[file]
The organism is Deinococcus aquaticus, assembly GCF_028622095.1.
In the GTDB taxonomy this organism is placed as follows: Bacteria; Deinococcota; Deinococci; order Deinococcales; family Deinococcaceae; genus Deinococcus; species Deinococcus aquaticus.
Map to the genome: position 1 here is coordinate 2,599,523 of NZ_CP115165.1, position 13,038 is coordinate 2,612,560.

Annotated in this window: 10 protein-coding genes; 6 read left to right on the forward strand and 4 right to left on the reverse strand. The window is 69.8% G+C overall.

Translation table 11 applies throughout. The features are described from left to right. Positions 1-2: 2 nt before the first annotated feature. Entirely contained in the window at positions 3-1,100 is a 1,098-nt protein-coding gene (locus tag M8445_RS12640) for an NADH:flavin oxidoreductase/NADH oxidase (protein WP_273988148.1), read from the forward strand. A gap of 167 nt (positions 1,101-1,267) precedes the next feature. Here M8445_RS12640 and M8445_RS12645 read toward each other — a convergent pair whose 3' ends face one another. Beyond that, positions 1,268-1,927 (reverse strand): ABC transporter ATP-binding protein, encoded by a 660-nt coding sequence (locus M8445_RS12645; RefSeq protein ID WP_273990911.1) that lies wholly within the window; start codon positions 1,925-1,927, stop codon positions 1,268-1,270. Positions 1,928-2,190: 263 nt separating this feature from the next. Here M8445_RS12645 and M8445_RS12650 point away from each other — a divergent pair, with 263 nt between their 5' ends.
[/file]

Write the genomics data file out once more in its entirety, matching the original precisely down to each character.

The organism is Deinococcus aquaticus, assembly GCF_028622095.1.
In the GTDB taxonomy this organism is placed as follows: Bacteria; Deinococcota; Deinococci; order Deinococcales; family Deinococcaceae; genus Deinococcus; species Deinococcus aquaticus.
Map to the genome: position 1 here is coordinate 2,599,523 of NZ_CP115165.1, position 13,038 is coordinate 2,612,560.

Annotated in this window: 10 protein-coding genes; 6 read left to right on the forward strand and 4 right to left on the reverse strand. The window is 69.8% G+C overall.

Translation table 11 applies throughout. The features are described from left to right. Positions 1-2: 2 nt before the first annotated feature. Entirely contained in the window at positions 3-1,100 is a 1,098-nt protein-coding gene (locus tag M8445_RS12640) for an NADH:flavin oxidoreductase/NADH oxidase (protein WP_273988148.1), read from the forward strand. A gap of 167 nt (positions 1,101-1,267) precedes the next feature. Here M8445_RS12640 and M8445_RS12645 read toward each other — a convergent pair whose 3' ends face one another. Beyond that, positions 1,268-1,927 (reverse strand): ABC transporter ATP-binding protein, encoded by a 660-nt coding sequence (locus M8445_RS12645; RefSeq protein ID WP_273990911.1) that lies wholly within the window; start codon positions 1,925-1,927, stop codon positions 1,268-1,270. Positions 1,928-2,190: 263 nt separating this feature from the next. Here M8445_RS12645 and M8445_RS12650 point away from each other — a divergent pair, with 263 nt between their 5' ends.